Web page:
The algorithmic pricing is an exciting new area, and it combines engineering and mathematics. Chen’s paper has introduced the algorithmic pricing on Amazon Marketplace. This post is to discuss the implementation of an algorithmic pricing based on Redis from the perspective of the sellers.

The background

How an algorithmic pricing engine works

The overall infrastructure may include three parts.

1. The distributed crawler

Amazon most time allows a crawler running 1 QPS/IP. But all the data centers and all ASINs from the seller and his competitors have to be closely watched. So a distributed approach will be safer. The response time will be crucial to decide which one is the winner within the game. In a common chasing diagram below, clearly Seller 1 has the upper hand and Seller 2 is losing the group, since the crawler from Seller 1 is faster.

2. The algorithm core

The embedded algorithm will have two purposes

3. The price adjustor

The computed price will enter Amazon and become effective. Amazon will rank lower for the sellers whom he thinks doing algorithmic pricing. Sometimes Amazon even bans the seller. So don’t let Amazon to find that a computer is manipulating its APIs. To emulate human’s behavior on a browser, the two options are phantom.js and headless Chrome.

The role of Redis

Redis is a in-memory data store, which supports persistence and sharding. The first usage for this algorithmic pricing engine is that it can be used as a centralized task scheduler for the crawlers. Besides that, some other interesting fields in algorithmic pricing could be explored and utilized with Redis.
1. Predicative pricing
Redis as a cache has support for TTL(time to live). With the accumulation of the data, the competitors’ price changing time could be predicted. In the publisher-subscriber model, each time the predicted duration for next price changing can be inputted as an expiring key with TTL. Once the key expires, the publisher dispatches a crawling task and makes the price adjustment. The good thing for this approach is that the crawlers don’t need to tap a single web page from Amazon every second that brings the risk of being banned.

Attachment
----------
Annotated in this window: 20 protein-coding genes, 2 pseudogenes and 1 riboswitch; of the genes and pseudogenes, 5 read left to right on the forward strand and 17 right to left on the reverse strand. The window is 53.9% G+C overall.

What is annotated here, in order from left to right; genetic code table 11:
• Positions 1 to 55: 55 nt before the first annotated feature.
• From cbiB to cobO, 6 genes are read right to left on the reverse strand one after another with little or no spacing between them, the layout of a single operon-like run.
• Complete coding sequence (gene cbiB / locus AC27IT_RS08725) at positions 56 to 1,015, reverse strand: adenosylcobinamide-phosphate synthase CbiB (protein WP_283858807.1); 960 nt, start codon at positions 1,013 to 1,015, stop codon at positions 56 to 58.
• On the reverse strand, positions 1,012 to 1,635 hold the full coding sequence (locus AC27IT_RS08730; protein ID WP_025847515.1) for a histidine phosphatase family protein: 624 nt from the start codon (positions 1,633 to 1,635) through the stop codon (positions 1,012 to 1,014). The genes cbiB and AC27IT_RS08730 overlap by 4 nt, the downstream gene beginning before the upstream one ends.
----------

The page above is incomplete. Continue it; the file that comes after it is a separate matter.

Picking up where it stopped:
+--------------------+
| Subscriber |
+--------------------+

| |
| + psubscribe():void| +--------------+
| | | PubSub |
+--------------------+ +--------+-----+
^
|
+--------------------------------+-----+

| Publisher |
+--------------------------------------+

| |
| + calculateNextTTL():int |
| + onPMessage():void |
| + dispatchCrawler():boolean |
| |
+--------------------------------------+

2. Cross-data-center hedging
The synchronization mechanism across the data centers costs time sometimes hours. That is the reason why we see different prices at different IPs of Amazon at the same time. People will also have different purchasing behavior pattern at different time. Since a seller has the option to change price at a specified data center with IP instead of domain name, it will be an interesting topic to utilize the cool down time for the price to spread to the overall network and make a hedging. Redis’ capacity to keep all prices as hashes in memory will be helpful to spot those valuable occasions.